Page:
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bluwind

Header file placement.

4 posts in this topic

Language is C++.

Ok, so their is no such thing as a stupid question..

I know the Name says it all with "Header File", but does it matter where I include the header file - I am using header files to contain my different classes, E.G  Players.h, MapBuilder.h, GameLogic.h.

You can pretty much guess what each header contains. Now because the Players.H file uses Global variables from my main .cpp I have #include the header file after the variables have been initialized. Will this cause me problems later down the line and if it will can someone point me in the direction of a better solution?.

 

 

Cheers Rob

 

 

~~~~~~Please remember I am posting in the beginner forum for a reason - so please don't flame~~~~~~

Edited by bluwind
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1. Dont use globals if you can use non-globals

 

2. If you do, put the globals in a header file that the player includes and initialize them in some cpp file (not exactly sure how to do this, googling will tell you. Or you can pack them in a struct or class and pass one to player if it makes sense)

So youd declare the globals in a .h, and define them in a .cpp (so you have 2 .cpp, one is main and other is globals? or you can define them in main too possibly)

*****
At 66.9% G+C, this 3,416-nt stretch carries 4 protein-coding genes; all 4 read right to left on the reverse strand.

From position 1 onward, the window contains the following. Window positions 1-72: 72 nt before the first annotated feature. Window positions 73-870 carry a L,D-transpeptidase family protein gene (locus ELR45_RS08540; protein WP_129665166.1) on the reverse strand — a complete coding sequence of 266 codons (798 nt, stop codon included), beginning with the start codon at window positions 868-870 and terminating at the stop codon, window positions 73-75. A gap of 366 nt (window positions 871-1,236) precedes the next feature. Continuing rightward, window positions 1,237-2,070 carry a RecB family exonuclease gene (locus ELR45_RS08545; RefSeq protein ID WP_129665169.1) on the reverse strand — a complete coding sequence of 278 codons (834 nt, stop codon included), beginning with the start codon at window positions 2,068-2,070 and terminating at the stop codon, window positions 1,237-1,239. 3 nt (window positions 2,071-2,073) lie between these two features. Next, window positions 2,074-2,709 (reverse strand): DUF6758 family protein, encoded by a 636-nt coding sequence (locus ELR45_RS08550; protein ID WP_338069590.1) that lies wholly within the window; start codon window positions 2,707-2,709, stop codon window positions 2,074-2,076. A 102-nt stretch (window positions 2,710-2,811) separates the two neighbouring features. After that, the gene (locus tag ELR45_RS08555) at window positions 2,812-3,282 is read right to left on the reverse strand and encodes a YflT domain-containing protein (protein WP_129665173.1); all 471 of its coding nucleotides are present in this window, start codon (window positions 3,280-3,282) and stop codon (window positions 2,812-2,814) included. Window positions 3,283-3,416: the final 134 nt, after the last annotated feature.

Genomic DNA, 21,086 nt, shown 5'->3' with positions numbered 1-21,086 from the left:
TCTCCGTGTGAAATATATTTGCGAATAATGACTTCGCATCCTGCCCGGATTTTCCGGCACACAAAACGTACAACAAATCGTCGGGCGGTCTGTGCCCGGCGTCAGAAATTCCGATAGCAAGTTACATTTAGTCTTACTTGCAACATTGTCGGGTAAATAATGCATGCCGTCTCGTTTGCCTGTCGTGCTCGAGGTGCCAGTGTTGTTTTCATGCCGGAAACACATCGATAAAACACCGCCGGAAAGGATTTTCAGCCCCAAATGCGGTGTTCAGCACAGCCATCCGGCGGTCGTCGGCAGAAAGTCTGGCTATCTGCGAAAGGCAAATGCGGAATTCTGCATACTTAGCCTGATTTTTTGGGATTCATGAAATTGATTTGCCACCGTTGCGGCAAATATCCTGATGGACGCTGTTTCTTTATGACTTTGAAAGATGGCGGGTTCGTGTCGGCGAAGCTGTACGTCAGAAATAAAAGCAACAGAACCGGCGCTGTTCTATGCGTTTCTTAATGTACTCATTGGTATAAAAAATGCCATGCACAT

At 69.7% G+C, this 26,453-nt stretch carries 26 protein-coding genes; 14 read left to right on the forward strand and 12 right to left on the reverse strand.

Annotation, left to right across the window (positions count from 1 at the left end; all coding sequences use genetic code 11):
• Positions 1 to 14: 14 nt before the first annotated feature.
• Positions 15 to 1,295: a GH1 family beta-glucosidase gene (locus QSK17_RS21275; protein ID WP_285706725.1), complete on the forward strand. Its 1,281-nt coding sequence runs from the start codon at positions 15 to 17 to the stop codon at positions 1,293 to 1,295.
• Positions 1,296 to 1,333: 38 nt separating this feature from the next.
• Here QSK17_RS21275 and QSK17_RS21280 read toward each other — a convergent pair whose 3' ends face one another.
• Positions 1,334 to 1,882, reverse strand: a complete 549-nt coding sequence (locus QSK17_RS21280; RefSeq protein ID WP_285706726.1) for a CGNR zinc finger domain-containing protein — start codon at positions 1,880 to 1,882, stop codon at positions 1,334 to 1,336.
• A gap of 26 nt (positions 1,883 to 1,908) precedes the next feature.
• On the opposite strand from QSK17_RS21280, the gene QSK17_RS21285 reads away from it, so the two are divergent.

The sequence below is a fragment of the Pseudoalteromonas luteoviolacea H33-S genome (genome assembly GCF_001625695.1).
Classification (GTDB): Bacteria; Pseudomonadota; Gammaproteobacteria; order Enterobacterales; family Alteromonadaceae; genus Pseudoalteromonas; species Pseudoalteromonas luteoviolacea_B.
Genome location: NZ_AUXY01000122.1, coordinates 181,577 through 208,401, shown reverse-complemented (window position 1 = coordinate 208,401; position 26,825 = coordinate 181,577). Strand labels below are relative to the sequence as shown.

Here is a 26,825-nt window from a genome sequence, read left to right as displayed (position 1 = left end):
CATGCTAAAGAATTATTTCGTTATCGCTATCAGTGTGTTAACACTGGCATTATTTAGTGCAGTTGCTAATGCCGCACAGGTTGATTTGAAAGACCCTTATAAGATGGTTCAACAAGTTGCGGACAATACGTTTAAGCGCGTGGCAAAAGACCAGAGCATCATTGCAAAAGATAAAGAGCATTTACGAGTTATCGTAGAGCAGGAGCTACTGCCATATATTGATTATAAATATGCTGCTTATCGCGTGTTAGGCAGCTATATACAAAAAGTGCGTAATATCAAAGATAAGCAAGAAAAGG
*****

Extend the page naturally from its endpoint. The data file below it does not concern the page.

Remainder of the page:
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thanks for the great comments guys. I'm going to spend a little time tonight going through information regarding putting globals in header files.

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The basic idea for all header files is that they don't make things: they only describe things that are made elsewhere. Like Eight mentioned, learning the difference between declaration (there's something) and definition (and this is what it is) is the key to understanding this.

 

For instance:

/*FUNCTIONS*/
int myFunc(int foo, char* bar); //declaration

int myFunc(int foo, char* bar) { //definition
  return bar[foo];
}

/*CLASSES*/
class Thingy { //declaration
public:
  Thingy();
private:
  int number;
};

//definition
Thingy::Thingy() {
 number = 4;
}

/*GLOBALS*/
extern int myGlobalVar; //declaration (extern here means 'defined elsewhere')

int myGlobalVar = 5; //definition (assigning a value here is optional)

/*NAMESPACE MEMBERS*/
namespace ThePlace { //declaration (same as in the global space)
  extern int itsReallyJustAGlobal;
  int aFunction();
}

int ThePlace::itsReallyJustAGlobal; //definition

int ThePlace::aFunction() { //definition
  return 3;
}

Declarations go in header files. Definitions go in code files. The reason is that declarations are information for the linker, which connects the parts of your program together. Definitions are information for the compiler, which actually makes the parts. Declaration allows you to tell all of the parts of your program that something exists, but you only have to define the part once.

Edited by Khatharr
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